After two weeks in KTM we were whisked away to the midhills for an excursion. The drive there included 8 hours through windy nepali roads up and down giant hills, but the views were beyond worth it. Getting to palpa took a load off of everyone’s shoulders. The pace of life was easier there. A smaller rural town with less traffic, less people, fresh air, incredible views, and sunsets to kill for. A week was not long enough.
Exploring the city of Palpa brought it’s own excitement. We woke up early to walk to the top and the hill and see the Himalayas at sunrise. We discovered our favorite restaurant and watched is amazement as Jessie took on a bet to eat 50 momos (nepali dumplings) and didn’t even vomit. We chatted as a group for hours in hotel rooms as night, shared stories, and even celebrated a birthday. While this was a field work experience for us, it was a bonding experience for our fabulous group and every day we grew happier to be together.
One evening we were up on the hill playing freesbee when a group of Nepali ammas came to us and basically kidnapped up. They were completely confused how there were a group of white people standing in their village who spoke Nepali. They took a minimum of 20 photos with us and then insisted we come to their house for tea. At first we were a little hesitant, since it was late and we were supposed to go home for dinner, they all but dragged us to their house and force-fed us chhiyyaa. It turned out to be one of my favorite nepali memories so far. We all got to practice our speaking, and they asked us a million questions. It reminded me of how incredible it is to remember that they can learn from us to. Not to mention how hilarious and strange it was that we were sitting in some random nepali women’s’ house drinking tea. That evening was just full of laughter, and is a prime example of what it means when they say Nepal is a caring and sharing culture. It truly is.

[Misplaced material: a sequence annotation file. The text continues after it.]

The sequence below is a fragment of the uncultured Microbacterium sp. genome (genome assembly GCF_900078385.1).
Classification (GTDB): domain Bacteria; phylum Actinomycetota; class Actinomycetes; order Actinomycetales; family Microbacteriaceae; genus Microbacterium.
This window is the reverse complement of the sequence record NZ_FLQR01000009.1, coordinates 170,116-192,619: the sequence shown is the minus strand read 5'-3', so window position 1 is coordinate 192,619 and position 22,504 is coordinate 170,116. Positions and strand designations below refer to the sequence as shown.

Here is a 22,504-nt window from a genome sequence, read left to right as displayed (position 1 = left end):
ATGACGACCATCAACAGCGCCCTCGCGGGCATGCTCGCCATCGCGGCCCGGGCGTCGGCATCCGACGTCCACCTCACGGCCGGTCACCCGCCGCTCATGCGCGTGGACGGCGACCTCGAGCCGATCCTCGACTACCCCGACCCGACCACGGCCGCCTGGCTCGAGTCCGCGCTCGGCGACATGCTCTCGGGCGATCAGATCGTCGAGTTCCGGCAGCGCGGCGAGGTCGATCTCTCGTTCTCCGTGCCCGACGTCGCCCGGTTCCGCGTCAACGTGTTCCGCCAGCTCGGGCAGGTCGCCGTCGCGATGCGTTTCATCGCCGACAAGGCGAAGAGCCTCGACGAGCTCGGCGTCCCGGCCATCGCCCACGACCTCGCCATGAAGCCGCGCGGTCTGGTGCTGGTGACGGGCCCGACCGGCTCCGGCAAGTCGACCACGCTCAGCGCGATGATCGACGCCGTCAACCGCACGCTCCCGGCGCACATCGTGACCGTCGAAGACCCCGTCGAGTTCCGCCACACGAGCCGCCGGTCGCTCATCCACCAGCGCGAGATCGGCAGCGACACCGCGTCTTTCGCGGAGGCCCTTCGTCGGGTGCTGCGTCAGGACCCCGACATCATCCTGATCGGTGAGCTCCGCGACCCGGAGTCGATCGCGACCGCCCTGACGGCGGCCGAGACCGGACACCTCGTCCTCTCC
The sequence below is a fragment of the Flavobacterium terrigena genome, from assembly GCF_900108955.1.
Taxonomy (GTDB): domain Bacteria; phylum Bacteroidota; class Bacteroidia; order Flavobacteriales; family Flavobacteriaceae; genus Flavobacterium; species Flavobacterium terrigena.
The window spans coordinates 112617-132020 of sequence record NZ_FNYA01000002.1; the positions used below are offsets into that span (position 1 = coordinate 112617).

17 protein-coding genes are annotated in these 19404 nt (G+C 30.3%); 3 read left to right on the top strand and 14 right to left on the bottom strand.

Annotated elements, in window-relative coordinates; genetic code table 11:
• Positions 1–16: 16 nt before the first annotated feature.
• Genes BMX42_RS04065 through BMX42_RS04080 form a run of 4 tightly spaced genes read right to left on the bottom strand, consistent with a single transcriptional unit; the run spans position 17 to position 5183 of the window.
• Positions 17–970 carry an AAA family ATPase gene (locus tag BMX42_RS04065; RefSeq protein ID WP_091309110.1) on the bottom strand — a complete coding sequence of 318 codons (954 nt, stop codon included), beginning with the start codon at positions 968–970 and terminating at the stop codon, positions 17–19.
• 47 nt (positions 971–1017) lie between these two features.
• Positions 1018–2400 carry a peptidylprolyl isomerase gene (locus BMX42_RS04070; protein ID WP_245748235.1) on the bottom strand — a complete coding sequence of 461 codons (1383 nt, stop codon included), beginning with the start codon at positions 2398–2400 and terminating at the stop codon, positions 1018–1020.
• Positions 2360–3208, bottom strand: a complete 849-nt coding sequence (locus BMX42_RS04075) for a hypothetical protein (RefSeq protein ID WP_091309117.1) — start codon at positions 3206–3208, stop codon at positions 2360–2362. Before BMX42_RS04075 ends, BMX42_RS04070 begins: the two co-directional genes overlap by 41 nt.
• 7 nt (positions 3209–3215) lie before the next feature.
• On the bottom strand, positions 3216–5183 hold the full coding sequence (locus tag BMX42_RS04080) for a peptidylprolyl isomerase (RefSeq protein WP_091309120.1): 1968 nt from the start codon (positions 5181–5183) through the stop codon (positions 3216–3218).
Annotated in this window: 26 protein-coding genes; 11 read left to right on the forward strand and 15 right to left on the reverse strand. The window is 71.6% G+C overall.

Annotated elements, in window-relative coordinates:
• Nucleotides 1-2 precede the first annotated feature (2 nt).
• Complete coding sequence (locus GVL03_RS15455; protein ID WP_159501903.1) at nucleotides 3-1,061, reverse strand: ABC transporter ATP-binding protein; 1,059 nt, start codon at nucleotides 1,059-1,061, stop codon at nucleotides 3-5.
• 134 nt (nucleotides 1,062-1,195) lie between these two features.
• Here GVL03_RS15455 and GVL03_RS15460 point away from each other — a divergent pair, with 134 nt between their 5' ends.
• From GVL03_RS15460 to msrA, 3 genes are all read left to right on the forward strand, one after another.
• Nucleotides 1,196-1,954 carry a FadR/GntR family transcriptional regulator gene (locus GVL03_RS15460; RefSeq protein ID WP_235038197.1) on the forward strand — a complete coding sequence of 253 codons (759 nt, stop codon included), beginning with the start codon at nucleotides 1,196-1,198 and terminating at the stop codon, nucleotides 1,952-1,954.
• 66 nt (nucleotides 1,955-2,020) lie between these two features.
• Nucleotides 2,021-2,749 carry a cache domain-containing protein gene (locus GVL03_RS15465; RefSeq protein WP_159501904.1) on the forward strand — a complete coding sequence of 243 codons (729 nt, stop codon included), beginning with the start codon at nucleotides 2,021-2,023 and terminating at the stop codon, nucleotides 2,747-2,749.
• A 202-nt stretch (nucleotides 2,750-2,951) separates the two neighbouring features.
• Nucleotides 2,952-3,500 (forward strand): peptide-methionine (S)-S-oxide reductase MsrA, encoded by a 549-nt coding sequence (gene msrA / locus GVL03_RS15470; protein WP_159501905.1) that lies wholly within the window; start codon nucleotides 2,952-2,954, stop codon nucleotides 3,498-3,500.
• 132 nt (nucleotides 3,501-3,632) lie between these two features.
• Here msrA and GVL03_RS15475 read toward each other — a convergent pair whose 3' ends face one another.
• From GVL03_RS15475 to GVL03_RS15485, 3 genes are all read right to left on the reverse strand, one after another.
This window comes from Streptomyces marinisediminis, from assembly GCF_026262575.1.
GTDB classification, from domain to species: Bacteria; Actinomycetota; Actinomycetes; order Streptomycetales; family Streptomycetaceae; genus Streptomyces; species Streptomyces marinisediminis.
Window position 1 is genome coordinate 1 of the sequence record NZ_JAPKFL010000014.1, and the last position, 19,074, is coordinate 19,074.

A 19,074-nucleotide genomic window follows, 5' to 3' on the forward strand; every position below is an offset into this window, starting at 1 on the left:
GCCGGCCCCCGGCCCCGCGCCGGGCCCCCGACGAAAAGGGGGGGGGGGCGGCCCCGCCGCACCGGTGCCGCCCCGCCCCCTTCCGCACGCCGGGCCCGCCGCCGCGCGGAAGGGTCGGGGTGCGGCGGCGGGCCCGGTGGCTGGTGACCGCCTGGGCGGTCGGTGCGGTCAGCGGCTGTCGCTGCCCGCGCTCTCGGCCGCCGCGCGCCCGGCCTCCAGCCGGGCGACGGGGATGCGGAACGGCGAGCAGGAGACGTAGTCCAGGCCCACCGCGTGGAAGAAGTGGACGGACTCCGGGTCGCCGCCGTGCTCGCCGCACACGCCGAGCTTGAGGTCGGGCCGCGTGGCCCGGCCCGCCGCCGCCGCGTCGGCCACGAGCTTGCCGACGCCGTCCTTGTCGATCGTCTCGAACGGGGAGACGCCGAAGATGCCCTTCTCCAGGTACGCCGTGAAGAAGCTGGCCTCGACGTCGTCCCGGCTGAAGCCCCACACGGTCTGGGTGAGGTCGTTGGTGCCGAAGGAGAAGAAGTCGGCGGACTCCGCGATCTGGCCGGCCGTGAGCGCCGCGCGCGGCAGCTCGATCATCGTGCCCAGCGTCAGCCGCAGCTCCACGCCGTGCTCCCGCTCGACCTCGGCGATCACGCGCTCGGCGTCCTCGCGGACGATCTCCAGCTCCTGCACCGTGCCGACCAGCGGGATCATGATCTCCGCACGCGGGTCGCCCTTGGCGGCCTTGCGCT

Another example of this is the idea of how to address a women. Any women a little older than me, or equal to my age would be addressed not as sir, ma’m or miss, but as didi (sister). At a restaurant if you want to call over the water you say Daai (which means brother). Any grandmother or older women you come in contact with you call (aamaa) and those mothers who took us in on that afternoon were calling us chorri (which means daughter). In Nepal no one is a stranger and everyone is part of the family. It is a beautiful country.